The police watchdog has warned that public satisfaction with the police continues to fall as fresh figures revealed a record number of complaints against forces in England and Wales last year.
The Independent Police Complaints Commission (IPCC) received 37,105 complaints in 2014/15, a 6% rise compared with the previous year and the highest figure since the body was formed in 2004.
A public confidence survey published by the IPCC last year showed that satisfaction following contact with the police was falling and the latest round of statistics, particularly the increasing numbers of complaints recorded, suggest this trend has continued, according to a report from the watchdog.
IPCC chair Dame Anne Owers said the rise in the volume of cases could be because people are readier and more willing to complain, as well as having more to complain about.
Within the complaints received last year, 69,561 allegations were recorded. Of these, 31,333 were investigated, of which 14%, or about 4,386, were upheld.
One in seven of the allegations – 14% – involved incivility, impoliteness and intolerance, 8% were classified as “other assault”, 6% were categorised as oppressive conduct or harassment and 5% were linked to claims of a lack of fairness and impartiality.
There were also 150 claims of sexual assault – less than 1% of the total – while 405 were classed as “serious non-sexual assault”. The most commonly recorded allegation category was “other neglect or failure in duty” at 34%.
The IPCC said there are wide inconsistencies in the way forces around the country handle complaints.
The figures show that the proportion of complaints initially upheld ranges from 7% to 27%.
Some forces formally probe more than 70% of complaints, while others use more informal processes known as local resolutions in seven in 10 cases.
Owers criticised the complaints structure. She said: “These figures show a complaints system that is both overcomplex and inconsistent, and is clearly failing to satisfy a significant number of complainants.
“Chief officers and police and crime commissioners should look closely at the figures for their own forces to satisfy themselves that complainants are being treated fairly and well. However, the underlying problem is the system itself.”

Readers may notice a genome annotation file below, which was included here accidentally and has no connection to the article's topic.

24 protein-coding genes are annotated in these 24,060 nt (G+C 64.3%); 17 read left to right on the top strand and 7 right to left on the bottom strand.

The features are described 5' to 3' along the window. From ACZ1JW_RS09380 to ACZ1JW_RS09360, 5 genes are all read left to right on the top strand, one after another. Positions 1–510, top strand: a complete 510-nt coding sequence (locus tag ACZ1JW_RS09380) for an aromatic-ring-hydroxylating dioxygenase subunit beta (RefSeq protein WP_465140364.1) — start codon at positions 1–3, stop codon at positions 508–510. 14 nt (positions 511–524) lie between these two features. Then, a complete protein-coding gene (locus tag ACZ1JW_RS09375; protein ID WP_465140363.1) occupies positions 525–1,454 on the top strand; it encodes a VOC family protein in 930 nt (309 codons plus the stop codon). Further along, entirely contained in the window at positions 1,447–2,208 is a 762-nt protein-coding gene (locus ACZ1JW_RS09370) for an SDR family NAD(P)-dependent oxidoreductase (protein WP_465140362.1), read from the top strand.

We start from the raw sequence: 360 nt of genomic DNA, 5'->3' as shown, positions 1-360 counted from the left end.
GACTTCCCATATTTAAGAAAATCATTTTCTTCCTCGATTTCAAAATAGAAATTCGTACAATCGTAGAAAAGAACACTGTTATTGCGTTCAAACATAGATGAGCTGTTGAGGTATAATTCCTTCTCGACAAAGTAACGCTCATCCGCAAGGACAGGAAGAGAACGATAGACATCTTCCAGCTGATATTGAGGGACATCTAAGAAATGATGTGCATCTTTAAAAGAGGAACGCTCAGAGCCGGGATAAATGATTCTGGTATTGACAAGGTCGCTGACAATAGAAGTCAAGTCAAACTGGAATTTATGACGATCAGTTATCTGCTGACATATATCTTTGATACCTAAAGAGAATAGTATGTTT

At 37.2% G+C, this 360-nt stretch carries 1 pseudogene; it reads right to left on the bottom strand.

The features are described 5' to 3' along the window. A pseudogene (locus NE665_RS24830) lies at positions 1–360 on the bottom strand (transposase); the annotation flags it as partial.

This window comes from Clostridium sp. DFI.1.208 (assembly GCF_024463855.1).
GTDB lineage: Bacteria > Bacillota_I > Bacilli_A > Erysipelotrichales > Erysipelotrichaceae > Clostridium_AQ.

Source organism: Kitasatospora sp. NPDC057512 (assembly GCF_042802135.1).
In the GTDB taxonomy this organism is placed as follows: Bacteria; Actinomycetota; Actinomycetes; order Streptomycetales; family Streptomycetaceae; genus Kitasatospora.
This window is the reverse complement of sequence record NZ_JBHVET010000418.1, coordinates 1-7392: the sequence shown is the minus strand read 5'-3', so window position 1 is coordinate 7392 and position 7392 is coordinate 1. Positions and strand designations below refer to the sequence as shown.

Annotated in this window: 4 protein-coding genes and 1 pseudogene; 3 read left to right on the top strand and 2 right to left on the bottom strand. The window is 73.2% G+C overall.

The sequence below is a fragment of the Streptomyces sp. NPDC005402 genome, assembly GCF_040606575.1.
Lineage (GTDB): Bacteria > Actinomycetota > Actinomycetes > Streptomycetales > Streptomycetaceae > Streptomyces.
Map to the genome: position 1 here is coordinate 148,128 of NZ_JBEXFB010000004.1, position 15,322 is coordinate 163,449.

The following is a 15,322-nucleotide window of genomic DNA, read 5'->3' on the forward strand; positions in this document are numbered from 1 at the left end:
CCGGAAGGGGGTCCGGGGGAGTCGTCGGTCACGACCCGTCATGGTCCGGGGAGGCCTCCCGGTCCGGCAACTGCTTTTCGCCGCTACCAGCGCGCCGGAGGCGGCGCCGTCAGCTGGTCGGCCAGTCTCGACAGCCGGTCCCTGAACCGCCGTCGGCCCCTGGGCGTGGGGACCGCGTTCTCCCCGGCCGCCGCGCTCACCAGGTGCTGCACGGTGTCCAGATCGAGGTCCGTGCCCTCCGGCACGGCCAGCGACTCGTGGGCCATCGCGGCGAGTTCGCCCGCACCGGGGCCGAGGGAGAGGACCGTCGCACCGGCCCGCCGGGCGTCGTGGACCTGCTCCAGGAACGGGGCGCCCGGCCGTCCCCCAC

She welcomed government proposals to simplify the system, saying that at present it “satisfies neither those who need it nor those who have to operate it”.
The surge in complaints comes after the Conservative-led coalition slashed funding to police by 20%, leading to a 17,000 drop in the number of officers, along with a matching reduction in civilian staff.
With a Tory government now at the helm, forces are facing budget cuts of up to 40% by 2020.
Alex Duncan, professional standards lead at the Police Federation of England and Wales, which represents tens of thousands of rank-and-file officers, said: “Policing is about maintaining public order and keeping the streets safe.
“Police officers do this by confronting the often unpleasant and dangerous elements in society and such interactions often lead to grievances being raised.
“Having a robust and well-resourced complaints system is crucial in ensuring the police service remains accountable for its actions.
“We are still concerned by the length of time it can take to resolve complaints, but we are encouraged by the latest figures, which are an indication that the system is working.
“However, let’s be clear – this rise in complaints is not mirrored in the national figures by complaints against police officers being upheld, which remains relatively low.”